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Things You Should Not Say to a Police Officer


Interacting with the police can be a stressful and scary experience. However, while it is natural to feel overwhelmed, you should remain cautious and remember that whatever you say to the police can be used against you. Certain statements can escalate the situation. When interacting with the police, you need to choose your words carefully. There are some things that you should never say to the police. This article shares some advice for interacting with law enforcement officers.

Never Say Anything Rude or Insulting

While an officer cannot arrest you simply for being rude or insulting, statements such as “I pay your salary” or “Do you know who I am?” can aggravate an officer. An officer could claim that you were inciting a fight and arrest you. They could argue that your words gave them a reason to believe you were covering up or committing a crime. Just because you pay taxes does not make you the officer’s employer, and regardless of who you are, you are not above the law. Often, individuals who try being rude to police officers end up in trouble.

Never Make Admissions of Guilt

When you encounter the police, it can be tempting to want to make statements that you think will show cooperation or defuse the situation. However, it is crucial to keep in mind that even minor or partial admissions of guilt can be detrimental to your case. The following are some examples of statements to avoid saying to the police that indicate guilt;

  • “I only had two beers/drinks.”
  • “I did not see the stop sign.”
  • “I am sorry, I was speeding.”
  • “I did not mean to do it.”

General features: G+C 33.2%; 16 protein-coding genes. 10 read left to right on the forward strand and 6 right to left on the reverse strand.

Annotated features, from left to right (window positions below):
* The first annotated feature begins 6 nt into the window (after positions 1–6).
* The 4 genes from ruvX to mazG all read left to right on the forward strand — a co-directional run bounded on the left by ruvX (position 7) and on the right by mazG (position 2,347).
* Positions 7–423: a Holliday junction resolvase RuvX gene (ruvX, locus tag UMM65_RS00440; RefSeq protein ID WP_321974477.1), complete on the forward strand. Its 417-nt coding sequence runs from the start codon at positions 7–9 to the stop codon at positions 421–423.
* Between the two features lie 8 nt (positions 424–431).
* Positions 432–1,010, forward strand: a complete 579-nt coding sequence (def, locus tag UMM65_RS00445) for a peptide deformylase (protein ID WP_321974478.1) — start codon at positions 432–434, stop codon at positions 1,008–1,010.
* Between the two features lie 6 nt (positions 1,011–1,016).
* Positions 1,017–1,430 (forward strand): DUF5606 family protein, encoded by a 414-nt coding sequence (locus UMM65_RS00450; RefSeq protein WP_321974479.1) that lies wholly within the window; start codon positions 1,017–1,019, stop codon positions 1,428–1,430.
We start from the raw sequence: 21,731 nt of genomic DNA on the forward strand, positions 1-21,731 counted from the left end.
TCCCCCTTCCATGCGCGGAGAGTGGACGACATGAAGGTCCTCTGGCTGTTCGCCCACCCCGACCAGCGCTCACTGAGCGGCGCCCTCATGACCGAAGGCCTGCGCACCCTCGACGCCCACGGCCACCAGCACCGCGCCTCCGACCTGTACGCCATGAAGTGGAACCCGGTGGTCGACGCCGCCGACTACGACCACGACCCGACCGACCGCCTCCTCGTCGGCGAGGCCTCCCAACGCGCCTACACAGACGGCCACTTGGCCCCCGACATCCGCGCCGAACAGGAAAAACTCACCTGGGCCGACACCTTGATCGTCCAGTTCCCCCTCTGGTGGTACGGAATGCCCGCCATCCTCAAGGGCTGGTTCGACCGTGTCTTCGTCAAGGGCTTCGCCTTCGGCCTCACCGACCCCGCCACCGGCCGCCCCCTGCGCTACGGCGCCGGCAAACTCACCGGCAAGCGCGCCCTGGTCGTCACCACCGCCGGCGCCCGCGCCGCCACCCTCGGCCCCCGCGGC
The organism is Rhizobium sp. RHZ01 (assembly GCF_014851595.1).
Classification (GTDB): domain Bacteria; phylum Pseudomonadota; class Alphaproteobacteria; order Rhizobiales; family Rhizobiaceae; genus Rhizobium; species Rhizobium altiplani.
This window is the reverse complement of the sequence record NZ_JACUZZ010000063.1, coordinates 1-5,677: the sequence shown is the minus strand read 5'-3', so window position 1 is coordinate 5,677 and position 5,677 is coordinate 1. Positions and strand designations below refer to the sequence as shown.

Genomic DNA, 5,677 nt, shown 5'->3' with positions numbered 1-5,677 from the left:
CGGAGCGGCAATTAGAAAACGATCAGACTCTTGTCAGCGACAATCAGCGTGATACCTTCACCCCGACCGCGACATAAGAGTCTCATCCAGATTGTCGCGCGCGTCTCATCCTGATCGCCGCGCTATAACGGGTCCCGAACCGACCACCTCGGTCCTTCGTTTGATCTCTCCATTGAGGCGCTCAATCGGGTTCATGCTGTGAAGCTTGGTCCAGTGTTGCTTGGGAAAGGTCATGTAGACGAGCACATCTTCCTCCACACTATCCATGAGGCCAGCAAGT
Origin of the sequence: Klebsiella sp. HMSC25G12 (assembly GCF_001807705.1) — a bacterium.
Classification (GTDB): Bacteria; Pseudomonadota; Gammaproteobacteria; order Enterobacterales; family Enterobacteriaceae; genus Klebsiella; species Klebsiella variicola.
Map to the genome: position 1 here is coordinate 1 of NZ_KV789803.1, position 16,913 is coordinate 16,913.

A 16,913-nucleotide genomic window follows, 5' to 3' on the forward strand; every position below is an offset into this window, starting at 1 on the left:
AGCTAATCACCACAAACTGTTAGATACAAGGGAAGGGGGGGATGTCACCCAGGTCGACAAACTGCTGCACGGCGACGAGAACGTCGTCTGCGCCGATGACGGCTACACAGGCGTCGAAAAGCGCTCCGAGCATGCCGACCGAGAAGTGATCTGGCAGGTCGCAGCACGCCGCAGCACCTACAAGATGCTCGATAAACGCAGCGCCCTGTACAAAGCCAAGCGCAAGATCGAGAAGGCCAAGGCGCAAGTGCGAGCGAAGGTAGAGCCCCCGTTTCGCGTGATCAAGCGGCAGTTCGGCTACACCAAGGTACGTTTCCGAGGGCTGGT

• “It was an accident.”

Do Not Assert Your Rights Aggressively

Asserting your rights when interacting with the police is crucial. However, doing so aggressively or confrontationally can worsen the situation. It is essential to communicate your knowledge of your legal rights respectfully. Calmly inform the police officer that you are invoking your right to remain silent and your right to an attorney. Politeness can go a long way in dealing with the police.

Never Make Threats

Threatening a police officer is disrespectful and fruitless. It can also result in charges of obstruction of justice or harassment. Regardless of how you feel, it is vital to remain civil and avoid making threats, such as, “I will make sure you lose your badge/job over this.”

Cooperating With the Police

When interacting with the police, cooperation is of utmost importance. Cooperating with the police involves remaining calm, respectful, and following lawful instructions. For example, when asked to provide your name and identification, you should do so. Do not resist or make sudden movements that could make the officer believe they are in danger. Additionally, avoid providing false information, as that can lead to charges of obstruction of justice or perjury. Cooperating with the police can ensure a smoother interaction. It can lead to more favorable outcomes. Of course, it is crucial to know your rights. But when invoking your rights, do so in a respectful manner.

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